The Hangzhou Metro was supposed to open in October. October 2011, that is. Would’ve been nice. Its planned route goes right near our house and out to the train station and other points east, potentially making trips and errands quicker, easier and less dangerous. The taxi situation here is nothing short of horrendous: there aren’t enough cabs, or, as one of Nick’s teachers put it, “The problem is not that there are not enough cabs. It’s just that there are too many people.” Since moving here, we (and many others) have been understandably excited about the prospect of a subway system.
Well, it’s November now, and the thing is still not open. The whole of it is like the Big Dig, but really, really long and skinny, and possibly more disruptive. Bigger, diggier. Construction crews work around the clock, slowly and painstakingly, digging holes with spoons and laying the same concrete three times when the first and second applications crack. There is much hubbub about test runs, and pictures of the shiny trains and sleek stations are popping up in news articles and on expat forums like papparazzi shots. But, alas, the holes are still holes and the earth movers remain.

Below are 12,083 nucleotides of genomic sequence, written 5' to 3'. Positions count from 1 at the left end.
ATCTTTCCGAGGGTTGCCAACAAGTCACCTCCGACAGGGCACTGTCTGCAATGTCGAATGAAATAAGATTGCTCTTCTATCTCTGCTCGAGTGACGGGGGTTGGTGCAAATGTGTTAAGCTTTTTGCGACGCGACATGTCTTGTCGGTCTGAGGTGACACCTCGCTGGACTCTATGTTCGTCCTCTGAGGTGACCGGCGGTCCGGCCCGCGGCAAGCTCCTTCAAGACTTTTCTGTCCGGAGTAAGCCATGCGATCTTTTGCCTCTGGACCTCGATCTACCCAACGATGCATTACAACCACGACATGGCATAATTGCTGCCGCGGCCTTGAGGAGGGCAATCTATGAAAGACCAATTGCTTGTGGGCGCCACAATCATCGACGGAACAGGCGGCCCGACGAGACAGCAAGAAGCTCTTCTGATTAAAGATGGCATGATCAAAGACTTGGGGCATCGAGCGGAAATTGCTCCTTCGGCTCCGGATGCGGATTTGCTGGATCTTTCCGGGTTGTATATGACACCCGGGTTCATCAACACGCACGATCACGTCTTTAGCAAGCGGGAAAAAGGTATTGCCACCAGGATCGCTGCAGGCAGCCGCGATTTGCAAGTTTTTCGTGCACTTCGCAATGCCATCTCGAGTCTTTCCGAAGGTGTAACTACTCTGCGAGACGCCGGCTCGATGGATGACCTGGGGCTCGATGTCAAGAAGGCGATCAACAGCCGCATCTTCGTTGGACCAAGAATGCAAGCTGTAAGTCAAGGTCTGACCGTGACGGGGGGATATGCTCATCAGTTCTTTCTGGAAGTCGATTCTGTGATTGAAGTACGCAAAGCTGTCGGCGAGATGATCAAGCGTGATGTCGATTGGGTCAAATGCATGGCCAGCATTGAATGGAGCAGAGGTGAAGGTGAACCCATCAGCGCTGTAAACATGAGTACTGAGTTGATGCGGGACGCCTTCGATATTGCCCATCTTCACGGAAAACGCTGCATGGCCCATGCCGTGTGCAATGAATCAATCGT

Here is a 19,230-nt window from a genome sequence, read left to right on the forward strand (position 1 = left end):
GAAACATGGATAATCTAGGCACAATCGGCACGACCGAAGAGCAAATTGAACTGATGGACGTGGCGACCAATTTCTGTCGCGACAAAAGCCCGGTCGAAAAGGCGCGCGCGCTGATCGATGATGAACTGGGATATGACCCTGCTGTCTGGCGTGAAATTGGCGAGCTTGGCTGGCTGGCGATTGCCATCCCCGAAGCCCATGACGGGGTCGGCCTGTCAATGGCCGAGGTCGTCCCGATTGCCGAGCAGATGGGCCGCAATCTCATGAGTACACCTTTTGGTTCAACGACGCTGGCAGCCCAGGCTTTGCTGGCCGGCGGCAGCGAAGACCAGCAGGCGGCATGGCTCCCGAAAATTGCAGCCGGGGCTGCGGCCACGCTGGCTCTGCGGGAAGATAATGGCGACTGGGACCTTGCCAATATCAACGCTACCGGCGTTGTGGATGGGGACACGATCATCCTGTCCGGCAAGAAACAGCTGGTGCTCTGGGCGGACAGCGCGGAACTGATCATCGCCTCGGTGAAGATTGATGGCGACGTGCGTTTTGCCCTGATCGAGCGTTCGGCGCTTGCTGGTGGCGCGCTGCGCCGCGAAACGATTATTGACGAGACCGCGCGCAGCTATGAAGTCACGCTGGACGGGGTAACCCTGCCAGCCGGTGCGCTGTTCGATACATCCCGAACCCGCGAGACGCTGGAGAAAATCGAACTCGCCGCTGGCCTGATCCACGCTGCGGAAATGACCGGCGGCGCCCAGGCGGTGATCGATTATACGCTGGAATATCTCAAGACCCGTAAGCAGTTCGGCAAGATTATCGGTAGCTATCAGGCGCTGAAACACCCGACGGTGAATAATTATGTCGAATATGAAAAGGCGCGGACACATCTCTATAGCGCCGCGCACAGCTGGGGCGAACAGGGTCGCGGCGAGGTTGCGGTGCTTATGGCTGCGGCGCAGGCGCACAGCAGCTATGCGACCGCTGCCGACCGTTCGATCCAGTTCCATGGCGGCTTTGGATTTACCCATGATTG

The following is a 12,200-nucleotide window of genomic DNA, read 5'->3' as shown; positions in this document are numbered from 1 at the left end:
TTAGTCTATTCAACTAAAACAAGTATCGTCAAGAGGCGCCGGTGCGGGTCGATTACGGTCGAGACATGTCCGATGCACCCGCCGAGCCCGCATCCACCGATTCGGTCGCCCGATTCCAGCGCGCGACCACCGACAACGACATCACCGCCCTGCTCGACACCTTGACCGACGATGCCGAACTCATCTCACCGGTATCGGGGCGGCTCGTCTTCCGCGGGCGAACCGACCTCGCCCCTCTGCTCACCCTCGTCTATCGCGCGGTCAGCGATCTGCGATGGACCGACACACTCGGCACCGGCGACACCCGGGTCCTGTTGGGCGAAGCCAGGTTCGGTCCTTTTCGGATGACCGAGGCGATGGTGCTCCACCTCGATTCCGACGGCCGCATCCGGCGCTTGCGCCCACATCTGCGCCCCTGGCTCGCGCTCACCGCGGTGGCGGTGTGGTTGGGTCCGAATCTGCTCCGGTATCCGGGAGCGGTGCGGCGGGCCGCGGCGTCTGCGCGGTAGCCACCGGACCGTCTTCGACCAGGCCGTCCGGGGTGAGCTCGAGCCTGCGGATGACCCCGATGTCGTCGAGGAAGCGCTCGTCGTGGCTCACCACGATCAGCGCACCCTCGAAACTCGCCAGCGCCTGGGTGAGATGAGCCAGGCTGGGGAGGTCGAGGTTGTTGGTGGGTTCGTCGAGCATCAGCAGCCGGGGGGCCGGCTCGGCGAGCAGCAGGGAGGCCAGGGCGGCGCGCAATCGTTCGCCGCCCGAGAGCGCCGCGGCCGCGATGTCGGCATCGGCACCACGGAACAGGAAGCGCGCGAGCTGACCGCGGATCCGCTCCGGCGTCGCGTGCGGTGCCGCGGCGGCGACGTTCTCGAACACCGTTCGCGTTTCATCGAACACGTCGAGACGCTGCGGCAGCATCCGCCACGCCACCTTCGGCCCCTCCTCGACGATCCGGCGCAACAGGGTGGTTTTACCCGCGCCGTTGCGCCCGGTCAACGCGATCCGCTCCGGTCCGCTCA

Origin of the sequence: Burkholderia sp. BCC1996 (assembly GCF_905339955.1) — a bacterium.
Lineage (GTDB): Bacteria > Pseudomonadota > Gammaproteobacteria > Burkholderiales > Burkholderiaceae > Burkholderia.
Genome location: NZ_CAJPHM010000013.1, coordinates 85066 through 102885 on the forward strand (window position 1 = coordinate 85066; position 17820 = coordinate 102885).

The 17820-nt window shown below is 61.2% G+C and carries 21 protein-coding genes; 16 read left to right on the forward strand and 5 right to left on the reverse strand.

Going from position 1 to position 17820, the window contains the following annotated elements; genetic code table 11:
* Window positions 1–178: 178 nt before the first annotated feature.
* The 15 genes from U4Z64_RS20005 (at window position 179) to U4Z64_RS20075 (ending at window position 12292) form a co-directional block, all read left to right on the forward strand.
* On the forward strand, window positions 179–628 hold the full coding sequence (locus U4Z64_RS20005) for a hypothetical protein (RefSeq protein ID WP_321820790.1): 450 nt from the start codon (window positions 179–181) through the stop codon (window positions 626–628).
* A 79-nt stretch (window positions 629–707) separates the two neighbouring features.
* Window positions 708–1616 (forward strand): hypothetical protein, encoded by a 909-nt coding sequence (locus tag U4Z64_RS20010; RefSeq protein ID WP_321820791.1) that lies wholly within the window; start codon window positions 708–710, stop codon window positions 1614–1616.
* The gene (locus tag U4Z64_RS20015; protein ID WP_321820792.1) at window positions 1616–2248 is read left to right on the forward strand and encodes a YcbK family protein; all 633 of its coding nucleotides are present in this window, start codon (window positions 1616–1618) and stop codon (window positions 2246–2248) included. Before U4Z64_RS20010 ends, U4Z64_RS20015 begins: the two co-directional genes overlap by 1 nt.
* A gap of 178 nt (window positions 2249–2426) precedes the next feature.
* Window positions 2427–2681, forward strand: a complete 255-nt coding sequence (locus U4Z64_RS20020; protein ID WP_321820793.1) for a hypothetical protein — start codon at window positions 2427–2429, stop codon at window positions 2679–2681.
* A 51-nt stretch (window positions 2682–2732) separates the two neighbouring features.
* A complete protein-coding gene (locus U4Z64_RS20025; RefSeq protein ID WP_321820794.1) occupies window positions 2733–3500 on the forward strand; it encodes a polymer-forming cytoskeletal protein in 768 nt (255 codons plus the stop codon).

And then a miracle occurred. On a walk yesterday through the most viciously torn-up area, I happened upon the closest station, LongXiangQiao Zhan. It popped up literally overnight. The sight of its bleach-white entrance and smart red letters made me quite literally swoon. Its gates remain closed, and the floor is spotted with chunks of concrete and unused hardhats, but it’s there. And, holy, it’s beautiful. Maybe we’ll ride this train after all.